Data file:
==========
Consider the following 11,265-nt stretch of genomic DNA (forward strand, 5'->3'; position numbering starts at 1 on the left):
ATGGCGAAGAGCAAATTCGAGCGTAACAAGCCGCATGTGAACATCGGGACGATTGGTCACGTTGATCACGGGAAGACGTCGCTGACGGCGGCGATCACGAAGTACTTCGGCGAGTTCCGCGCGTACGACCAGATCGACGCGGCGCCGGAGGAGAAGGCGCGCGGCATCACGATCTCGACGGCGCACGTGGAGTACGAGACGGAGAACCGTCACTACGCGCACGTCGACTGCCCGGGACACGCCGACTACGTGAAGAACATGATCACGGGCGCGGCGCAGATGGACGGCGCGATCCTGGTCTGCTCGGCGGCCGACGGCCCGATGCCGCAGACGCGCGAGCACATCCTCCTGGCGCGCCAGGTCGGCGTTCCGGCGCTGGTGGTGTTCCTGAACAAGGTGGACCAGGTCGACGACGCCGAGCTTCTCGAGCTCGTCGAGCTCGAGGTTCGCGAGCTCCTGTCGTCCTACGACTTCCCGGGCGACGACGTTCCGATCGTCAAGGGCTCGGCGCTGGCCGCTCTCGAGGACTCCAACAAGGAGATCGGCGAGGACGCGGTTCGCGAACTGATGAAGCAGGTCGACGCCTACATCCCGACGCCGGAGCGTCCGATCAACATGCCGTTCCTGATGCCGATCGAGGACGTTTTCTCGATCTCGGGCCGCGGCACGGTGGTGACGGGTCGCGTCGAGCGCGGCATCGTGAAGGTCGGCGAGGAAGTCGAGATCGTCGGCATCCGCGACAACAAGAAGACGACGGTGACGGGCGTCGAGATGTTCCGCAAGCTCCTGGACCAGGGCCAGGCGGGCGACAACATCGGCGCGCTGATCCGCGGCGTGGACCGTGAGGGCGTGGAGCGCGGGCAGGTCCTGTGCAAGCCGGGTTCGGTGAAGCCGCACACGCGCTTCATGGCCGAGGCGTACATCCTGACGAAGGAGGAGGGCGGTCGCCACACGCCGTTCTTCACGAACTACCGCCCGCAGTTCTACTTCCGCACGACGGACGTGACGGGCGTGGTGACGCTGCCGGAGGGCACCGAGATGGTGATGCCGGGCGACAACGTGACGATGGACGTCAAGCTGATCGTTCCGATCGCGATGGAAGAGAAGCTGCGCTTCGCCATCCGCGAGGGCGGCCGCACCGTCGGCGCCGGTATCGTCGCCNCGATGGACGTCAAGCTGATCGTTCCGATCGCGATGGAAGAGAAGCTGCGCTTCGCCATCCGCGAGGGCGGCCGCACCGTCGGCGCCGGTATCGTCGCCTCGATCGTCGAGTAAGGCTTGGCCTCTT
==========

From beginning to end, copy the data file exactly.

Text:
Consider the following 11,265-nt stretch of genomic DNA (forward strand, 5'->3'; position numbering starts at 1 on the left):
ATGGCGAAGAGCAAATTCGAGCGTAACAAGCCGCATGTGAACATCGGGACGATTGGTCACGTTGATCACGGGAAGACGTCGCTGACGGCGGCGATCACGAAGTACTTCGGCGAGTTCCGCGCGTACGACCAGATCGACGCGGCGCCGGAGGAGAAGGCGCGCGGCATCACGATCTCGACGGCGCACGTGGAGTACGAGACGGAGAACCGTCACTACGCGCACGTCGACTGCCCGGGACACGCCGACTACGTGAAGAACATGATCACGGGCGCGGCGCAGATGGACGGCGCGATCCTGGTCTGCTCGGCGGCCGACGGCCCGATGCCGCAGACGCGCGAGCACATCCTCCTGGCGCGCCAGGTCGGCGTTCCGGCGCTGGTGGTGTTCCTGAACAAGGTGGACCAGGTCGACGACGCCGAGCTTCTCGAGCTCGTCGAGCTCGAGGTTCGCGAGCTCCTGTCGTCCTACGACTTCCCGGGCGACGACGTTCCGATCGTCAAGGGCTCGGCGCTGGCCGCTCTCGAGGACTCCAACAAGGAGATCGGCGAGGACGCGGTTCGCGAACTGATGAAGCAGGTCGACGCCTACATCCCGACGCCGGAGCGTCCGATCAACATGCCGTTCCTGATGCCGATCGAGGACGTTTTCTCGATCTCGGGCCGCGGCACGGTGGTGACGGGTCGCGTCGAGCGCGGCATCGTGAAGGTCGGCGAGGAAGTCGAGATCGTCGGCATCCGCGACAACAAGAAGACGACGGTGACGGGCGTCGAGATGTTCCGCAAGCTCCTGGACCAGGGCCAGGCGGGCGACAACATCGGCGCGCTGATCCGCGGCGTGGACCGTGAGGGCGTGGAGCGCGGGCAGGTCCTGTGCAAGCCGGGTTCGGTGAAGCCGCACACGCGCTTCATGGCCGAGGCGTACATCCTGACGAAGGAGGAGGGCGGTCGCCACACGCCGTTCTTCACGAACTACCGCCCGCAGTTCTACTTCCGCACGACGGACGTGACGGGCGTGGTGACGCTGCCGGAGGGCACCGAGATGGTGATGCCGGGCGACAACGTGACGATGGACGTCAAGCTGATCGTTCCGATCGCGATGGAAGAGAAGCTGCGCTTCGCCATCCGCGAGGGCGGCCGCACCGTCGGCGCCGGTATCGTCGCCNCGATGGACGTCAAGCTGATCGTTCCGATCGCGATGGAAGAGAAGCTGCGCTTCGCCATCCGCGAGGGCGGCCGCACCGTCGGCGCCGGTATCGTCGCCTCGATCGTCGAGTAAGGCTTGGCCTCTT